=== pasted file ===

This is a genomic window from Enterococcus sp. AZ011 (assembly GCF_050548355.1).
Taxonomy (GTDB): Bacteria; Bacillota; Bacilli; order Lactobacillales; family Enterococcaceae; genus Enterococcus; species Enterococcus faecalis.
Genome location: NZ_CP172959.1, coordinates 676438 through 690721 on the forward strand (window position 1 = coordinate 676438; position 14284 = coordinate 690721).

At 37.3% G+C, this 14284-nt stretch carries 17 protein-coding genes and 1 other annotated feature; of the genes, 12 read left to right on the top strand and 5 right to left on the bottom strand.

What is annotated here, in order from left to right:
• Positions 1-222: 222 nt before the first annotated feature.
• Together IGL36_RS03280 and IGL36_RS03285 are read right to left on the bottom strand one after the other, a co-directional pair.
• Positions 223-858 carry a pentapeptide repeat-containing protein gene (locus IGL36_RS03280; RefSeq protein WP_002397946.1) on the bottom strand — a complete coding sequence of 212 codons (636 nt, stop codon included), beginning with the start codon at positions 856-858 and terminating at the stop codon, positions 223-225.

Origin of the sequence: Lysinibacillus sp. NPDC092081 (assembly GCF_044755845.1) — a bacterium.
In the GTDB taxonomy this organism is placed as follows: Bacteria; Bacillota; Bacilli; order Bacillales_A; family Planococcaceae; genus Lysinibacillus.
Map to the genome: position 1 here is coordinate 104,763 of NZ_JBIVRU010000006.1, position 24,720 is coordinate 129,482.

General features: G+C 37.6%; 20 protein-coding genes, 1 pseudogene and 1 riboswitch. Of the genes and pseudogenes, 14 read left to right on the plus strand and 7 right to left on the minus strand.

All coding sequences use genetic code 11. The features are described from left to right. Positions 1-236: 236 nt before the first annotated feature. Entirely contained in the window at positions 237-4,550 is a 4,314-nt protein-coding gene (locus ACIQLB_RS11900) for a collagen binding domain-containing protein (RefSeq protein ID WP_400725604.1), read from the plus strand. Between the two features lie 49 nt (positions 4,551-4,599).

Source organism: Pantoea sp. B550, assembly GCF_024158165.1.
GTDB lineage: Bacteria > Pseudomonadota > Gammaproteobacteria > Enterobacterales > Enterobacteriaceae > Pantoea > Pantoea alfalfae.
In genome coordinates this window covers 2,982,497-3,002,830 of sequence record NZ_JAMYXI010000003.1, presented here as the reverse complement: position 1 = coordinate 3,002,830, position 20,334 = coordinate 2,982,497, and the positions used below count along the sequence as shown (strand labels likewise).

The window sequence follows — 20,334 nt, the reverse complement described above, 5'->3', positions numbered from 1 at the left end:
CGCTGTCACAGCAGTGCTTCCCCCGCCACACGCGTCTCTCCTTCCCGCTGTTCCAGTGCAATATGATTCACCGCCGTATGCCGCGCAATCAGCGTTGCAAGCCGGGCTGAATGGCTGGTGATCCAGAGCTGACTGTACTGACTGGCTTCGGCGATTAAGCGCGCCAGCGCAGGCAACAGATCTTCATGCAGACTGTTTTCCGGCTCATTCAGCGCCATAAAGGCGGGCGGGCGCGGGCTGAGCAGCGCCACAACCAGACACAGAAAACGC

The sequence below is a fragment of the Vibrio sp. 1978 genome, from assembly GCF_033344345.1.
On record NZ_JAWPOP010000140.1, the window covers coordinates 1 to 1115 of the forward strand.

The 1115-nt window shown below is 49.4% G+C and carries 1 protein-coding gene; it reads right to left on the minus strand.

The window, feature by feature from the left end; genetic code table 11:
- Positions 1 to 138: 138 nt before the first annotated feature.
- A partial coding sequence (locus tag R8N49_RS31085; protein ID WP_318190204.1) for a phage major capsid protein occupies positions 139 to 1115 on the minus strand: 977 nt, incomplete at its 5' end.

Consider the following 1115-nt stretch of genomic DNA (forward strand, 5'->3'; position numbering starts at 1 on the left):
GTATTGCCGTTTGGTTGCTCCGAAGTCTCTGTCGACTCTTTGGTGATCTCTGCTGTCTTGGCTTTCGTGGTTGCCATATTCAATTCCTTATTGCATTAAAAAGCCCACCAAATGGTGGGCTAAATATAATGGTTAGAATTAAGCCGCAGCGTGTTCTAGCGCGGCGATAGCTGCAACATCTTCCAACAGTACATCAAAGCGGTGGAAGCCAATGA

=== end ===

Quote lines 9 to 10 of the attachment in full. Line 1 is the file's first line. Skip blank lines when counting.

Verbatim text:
Origin of the sequence: Lysinibacillus sp. NPDC092081 (assembly GCF_044755845.1) — a bacterium.
In the GTDB taxonomy this organism is placed as follows: Bacteria; Bacillota; Bacilli; order Bacillales_A; family Planococcaceae; genus Lysinibacillus.